A Little Sex in the City of Vancouver
Filmmaker Paul Fox and screenwriter Douglas Coupland follow the Romantic Comedy Recipe but take a shot at a little originality in �Everything’s Gone Green�. In one day Vancouver resident Ryan (Paulo Costanzo �Road Trip�) gets dumped by his girlfriend and gets suspended from his job for inappropriate emails and admitting that he doesn’t enjoy going to work. (A policy which could cripple national economies if truly enforced.) But everything’s cool because Ryan’s parents have just won the lottery. Or did they? I won’t say, but ironically, Ryan does get a new job working for the lottery itself. He meets a girl who has a boyfriend (the antagonist) and profits from the boyfriend’s questionable business practices. Ryan’s best (see wacky) friend also has a questionable practice–growing prime cannabis throughout the city which he turns into a pyramid plan with surprising participants. To further the cause of originality the filmmakers throw in another girlfriend who “performs” in a live, adult video blog. Oh, and there’s this strange exploration of the impact of a beached whale. A humorous and tasty recipe indeed.


Michael Moore’s impact on documentary filmmaking cannot be denied. Love him or hate him, his run of successful docs has earned numerous awards including 2003’s Best Doc Oscar for �Bowling for Columbine�. Those are the facts–something Michael Moore has problems with according to �Manufacturing Dissent�. Canadian filmmakers Debbie Melnyk and Rick Caine raise doubts on the methods of manipulation Moore uses in his films. Moore claims on camera that his facts are always true, regardless of methods. But �Manufacturing Dissent� shows that not only does Moore stretch and distort the facts, but that he downright lies. And, ironically, he uses the same tactics of controlling the press that he condemns politicians for using.
Just as Moore did little to change minds of either side during the last presidential election, the film won’t change the polarizing opinions on Moore. But it does raise important questions on how documentaries are made, and even labeled. Especially when one film festival representative states that it doesn’t really bother her about how Moore’s film is made, just as long as the message is out there. In other words, the ends justify the means–something that all sides would probably consider unacceptable from our own governments.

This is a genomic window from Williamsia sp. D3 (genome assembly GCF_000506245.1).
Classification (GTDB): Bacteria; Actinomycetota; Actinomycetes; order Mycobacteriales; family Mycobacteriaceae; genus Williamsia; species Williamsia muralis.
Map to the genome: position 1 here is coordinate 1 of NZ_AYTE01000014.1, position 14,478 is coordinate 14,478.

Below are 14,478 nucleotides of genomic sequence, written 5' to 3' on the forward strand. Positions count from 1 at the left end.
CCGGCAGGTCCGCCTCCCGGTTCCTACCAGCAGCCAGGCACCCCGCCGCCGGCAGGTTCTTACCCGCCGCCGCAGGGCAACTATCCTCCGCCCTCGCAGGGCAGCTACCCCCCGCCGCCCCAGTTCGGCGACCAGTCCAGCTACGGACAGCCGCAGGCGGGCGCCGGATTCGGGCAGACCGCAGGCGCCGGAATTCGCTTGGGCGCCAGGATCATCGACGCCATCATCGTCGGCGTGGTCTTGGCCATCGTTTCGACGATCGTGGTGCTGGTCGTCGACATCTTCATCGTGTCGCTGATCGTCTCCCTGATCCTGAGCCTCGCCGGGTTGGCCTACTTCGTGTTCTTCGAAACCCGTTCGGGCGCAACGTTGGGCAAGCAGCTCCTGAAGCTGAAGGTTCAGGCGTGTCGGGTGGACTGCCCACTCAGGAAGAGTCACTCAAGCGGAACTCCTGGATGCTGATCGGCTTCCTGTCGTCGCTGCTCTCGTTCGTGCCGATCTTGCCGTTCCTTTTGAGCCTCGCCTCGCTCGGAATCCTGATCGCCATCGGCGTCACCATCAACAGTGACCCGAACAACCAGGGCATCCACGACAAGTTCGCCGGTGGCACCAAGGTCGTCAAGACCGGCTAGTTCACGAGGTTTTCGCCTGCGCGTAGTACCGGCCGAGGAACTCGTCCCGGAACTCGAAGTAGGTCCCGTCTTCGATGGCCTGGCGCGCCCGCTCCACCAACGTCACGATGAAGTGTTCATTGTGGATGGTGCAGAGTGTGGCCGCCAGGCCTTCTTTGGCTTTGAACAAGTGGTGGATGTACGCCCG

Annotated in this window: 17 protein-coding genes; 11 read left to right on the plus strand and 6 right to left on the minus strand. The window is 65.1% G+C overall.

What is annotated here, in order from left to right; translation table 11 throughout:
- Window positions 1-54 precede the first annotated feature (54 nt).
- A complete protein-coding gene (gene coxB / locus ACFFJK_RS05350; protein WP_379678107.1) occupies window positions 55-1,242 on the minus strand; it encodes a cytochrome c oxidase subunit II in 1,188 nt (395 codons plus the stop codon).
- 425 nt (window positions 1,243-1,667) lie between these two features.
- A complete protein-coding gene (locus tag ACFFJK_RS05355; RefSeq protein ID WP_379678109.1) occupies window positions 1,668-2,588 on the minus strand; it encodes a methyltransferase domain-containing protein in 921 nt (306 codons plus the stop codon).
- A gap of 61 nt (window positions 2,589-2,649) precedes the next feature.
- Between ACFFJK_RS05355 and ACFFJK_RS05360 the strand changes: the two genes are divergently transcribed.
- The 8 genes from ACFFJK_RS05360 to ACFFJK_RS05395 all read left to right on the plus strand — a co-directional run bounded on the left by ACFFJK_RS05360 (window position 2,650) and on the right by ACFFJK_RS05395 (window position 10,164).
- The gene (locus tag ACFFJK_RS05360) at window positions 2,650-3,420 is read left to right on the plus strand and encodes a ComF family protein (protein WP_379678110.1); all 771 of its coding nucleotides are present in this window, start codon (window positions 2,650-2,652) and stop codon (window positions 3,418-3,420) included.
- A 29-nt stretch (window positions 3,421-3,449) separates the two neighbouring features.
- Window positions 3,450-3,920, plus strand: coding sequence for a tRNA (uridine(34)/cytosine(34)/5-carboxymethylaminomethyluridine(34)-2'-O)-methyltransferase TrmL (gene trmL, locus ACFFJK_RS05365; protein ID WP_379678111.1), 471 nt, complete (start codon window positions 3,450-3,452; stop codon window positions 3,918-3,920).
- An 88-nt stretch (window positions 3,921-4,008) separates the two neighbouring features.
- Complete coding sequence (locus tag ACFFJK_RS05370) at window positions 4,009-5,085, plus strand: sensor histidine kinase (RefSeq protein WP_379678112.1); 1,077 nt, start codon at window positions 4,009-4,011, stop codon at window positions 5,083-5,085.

Director Joe Swanberg brings another success story to SXSW with �Hannah Takes the Stairs�. Working with many of the same actors and crew from his films �LOL� and �Kissing On the Mouth�, Swanberg’s latest is a very creative slice of filmmaking. It follows the daily adventures of recent college graduate Hannah (Greta Gerwig) as she finds her way through a new job and office relationships. The story is nothing new as films go. But it’s the telling that makes �Hannah� special. The camera work sometimes has the feel of a documentary, not unlike the method used in “The Office”. The dialogue is sharp, fresh and funny. And I suspect that the improvisational delivery by the actors and their wonderfully hilarious expressions are much more scripted then they appear.
SXSW attendees have seen a lot of the cast from �Hannah Takes the Stairs� because of their appearances in numerous shorts shown before many of the festival’s screenings. One shows a sound man trying to attach a mic to Gerwig’s skimpy top, with the actress doing nothing about it other than saying “I’m pissed” and ending with “This better get us into South By” or something to that effect. (One can only hope these shorts will be included as extras in the DVD version of �Hannah Takes the Stairs�.)
Of the film parties I attended, two stood out. First, there was �Grindhouse� co-director Robert Rodriguez’ party at Antones, the famous blues club started by the late Clifford Antone. The band Del Castillo played their electrifying set of latino rock with some incredible guitar work. Rodriguez� sister Patricia Vonne played a great set and then joined her brother�s band Chingon which also included the Del Castillos.
Later the same night indieWIRE hosted their party at KLRU Studios where the �Austin City Limits� television show is filmed. Though a little off the beaten path from downtown Austin, this was well worth the trip and will go down as one of the best parties of the fest. For people who have never been on the set of ACL, it was a treat to see a band perform on stage with the famous Austin skyline backdrop. In this case, the band was Voxtrot (keep an eye out for these guys). The whole affair included tex-mex cuisine and frozen margaritas. Special thanks to the host, indieWIRE founder Brian Clark and the rest of the indieWIRE clan!


Except for Steve Carell, many of the stars from �40 Year Old Virgin� are back with the comedy �Knocked Up�, �Virgin� writer/director Judd Apatow being the most important of the bunch. That’s because without Carell’s “watchable” appeal the film must rely on a strong script. With Apatow, �Knocked Up� has that.